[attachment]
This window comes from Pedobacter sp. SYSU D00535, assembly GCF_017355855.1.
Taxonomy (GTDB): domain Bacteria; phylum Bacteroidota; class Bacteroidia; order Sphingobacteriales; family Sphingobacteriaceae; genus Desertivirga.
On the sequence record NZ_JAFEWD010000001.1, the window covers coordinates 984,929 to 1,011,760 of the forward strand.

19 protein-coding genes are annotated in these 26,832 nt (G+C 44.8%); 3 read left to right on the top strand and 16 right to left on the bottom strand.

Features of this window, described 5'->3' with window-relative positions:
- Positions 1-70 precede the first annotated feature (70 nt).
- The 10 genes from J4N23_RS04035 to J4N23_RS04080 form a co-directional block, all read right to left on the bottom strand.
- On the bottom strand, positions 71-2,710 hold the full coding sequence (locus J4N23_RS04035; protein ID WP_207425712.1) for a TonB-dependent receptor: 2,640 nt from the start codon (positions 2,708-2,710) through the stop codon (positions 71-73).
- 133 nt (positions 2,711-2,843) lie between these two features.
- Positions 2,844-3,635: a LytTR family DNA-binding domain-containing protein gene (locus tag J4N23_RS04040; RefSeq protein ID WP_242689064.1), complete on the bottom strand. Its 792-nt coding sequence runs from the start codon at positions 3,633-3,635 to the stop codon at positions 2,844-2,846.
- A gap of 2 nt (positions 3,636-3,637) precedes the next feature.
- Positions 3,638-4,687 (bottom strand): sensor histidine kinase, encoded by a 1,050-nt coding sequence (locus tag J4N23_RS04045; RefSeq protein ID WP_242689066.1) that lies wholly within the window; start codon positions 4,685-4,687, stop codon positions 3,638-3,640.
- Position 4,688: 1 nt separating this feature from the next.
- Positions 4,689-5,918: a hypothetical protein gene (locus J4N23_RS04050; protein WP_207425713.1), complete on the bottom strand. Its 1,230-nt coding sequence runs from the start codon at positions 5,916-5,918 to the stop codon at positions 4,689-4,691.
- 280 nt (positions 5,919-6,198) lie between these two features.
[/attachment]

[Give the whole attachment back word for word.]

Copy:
This window comes from Pedobacter sp. SYSU D00535, assembly GCF_017355855.1.
Taxonomy (GTDB): domain Bacteria; phylum Bacteroidota; class Bacteroidia; order Sphingobacteriales; family Sphingobacteriaceae; genus Desertivirga.
On the sequence record NZ_JAFEWD010000001.1, the window covers coordinates 984,929 to 1,011,760 of the forward strand.

19 protein-coding genes are annotated in these 26,832 nt (G+C 44.8%); 3 read left to right on the top strand and 16 right to left on the bottom strand.

Features of this window, described 5'->3' with window-relative positions:
- Positions 1-70 precede the first annotated feature (70 nt).
- The 10 genes from J4N23_RS04035 to J4N23_RS04080 form a co-directional block, all read right to left on the bottom strand.
- On the bottom strand, positions 71-2,710 hold the full coding sequence (locus J4N23_RS04035; protein ID WP_207425712.1) for a TonB-dependent receptor: 2,640 nt from the start codon (positions 2,708-2,710) through the stop codon (positions 71-73).
- 133 nt (positions 2,711-2,843) lie between these two features.
- Positions 2,844-3,635: a LytTR family DNA-binding domain-containing protein gene (locus tag J4N23_RS04040; RefSeq protein ID WP_242689064.1), complete on the bottom strand. Its 792-nt coding sequence runs from the start codon at positions 3,633-3,635 to the stop codon at positions 2,844-2,846.
- A gap of 2 nt (positions 3,636-3,637) precedes the next feature.
- Positions 3,638-4,687 (bottom strand): sensor histidine kinase, encoded by a 1,050-nt coding sequence (locus tag J4N23_RS04045; RefSeq protein ID WP_242689066.1) that lies wholly within the window; start codon positions 4,685-4,687, stop codon positions 3,638-3,640.
- Position 4,688: 1 nt separating this feature from the next.
- Positions 4,689-5,918: a hypothetical protein gene (locus J4N23_RS04050; protein WP_207425713.1), complete on the bottom strand. Its 1,230-nt coding sequence runs from the start codon at positions 5,916-5,918 to the stop codon at positions 4,689-4,691.
- 280 nt (positions 5,919-6,198) lie between these two features.